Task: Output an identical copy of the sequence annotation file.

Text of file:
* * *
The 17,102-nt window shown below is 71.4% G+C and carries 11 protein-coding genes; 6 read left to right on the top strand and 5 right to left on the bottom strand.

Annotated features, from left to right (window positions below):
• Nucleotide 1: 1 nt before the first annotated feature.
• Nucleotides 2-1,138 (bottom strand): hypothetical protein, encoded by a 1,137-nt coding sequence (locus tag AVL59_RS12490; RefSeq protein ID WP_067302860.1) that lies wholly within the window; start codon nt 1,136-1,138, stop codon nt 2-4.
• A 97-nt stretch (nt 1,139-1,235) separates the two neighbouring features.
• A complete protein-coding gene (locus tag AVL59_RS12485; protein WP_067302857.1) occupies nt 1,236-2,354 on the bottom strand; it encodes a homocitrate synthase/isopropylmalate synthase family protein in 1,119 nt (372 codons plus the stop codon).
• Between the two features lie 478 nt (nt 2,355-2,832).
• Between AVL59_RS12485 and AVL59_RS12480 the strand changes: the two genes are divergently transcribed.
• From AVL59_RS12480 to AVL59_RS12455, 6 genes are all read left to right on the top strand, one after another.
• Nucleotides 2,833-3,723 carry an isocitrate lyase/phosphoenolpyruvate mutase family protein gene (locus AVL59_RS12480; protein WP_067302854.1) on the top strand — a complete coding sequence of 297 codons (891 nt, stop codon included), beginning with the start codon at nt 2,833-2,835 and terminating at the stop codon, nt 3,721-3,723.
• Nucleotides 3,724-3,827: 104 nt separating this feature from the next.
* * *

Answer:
The 17,102-nt window shown below is 71.4% G+C and carries 11 protein-coding genes; 6 read left to right on the top strand and 5 right to left on the bottom strand.

Annotated features, from left to right (window positions below):
• Nucleotide 1: 1 nt before the first annotated feature.
• Nucleotides 2-1,138 (bottom strand): hypothetical protein, encoded by a 1,137-nt coding sequence (locus tag AVL59_RS12490; RefSeq protein ID WP_067302860.1) that lies wholly within the window; start codon nt 1,136-1,138, stop codon nt 2-4.
• A 97-nt stretch (nt 1,139-1,235) separates the two neighbouring features.
• A complete protein-coding gene (locus tag AVL59_RS12485; protein WP_067302857.1) occupies nt 1,236-2,354 on the bottom strand; it encodes a homocitrate synthase/isopropylmalate synthase family protein in 1,119 nt (372 codons plus the stop codon).
• Between the two features lie 478 nt (nt 2,355-2,832).
• Between AVL59_RS12485 and AVL59_RS12480 the strand changes: the two genes are divergently transcribed.
• From AVL59_RS12480 to AVL59_RS12455, 6 genes are all read left to right on the top strand, one after another.
• Nucleotides 2,833-3,723 carry an isocitrate lyase/phosphoenolpyruvate mutase family protein gene (locus AVL59_RS12480; protein WP_067302854.1) on the top strand — a complete coding sequence of 297 codons (891 nt, stop codon included), beginning with the start codon at nt 2,833-2,835 and terminating at the stop codon, nt 3,721-3,723.
• Nucleotides 3,724-3,827: 104 nt separating this feature from the next.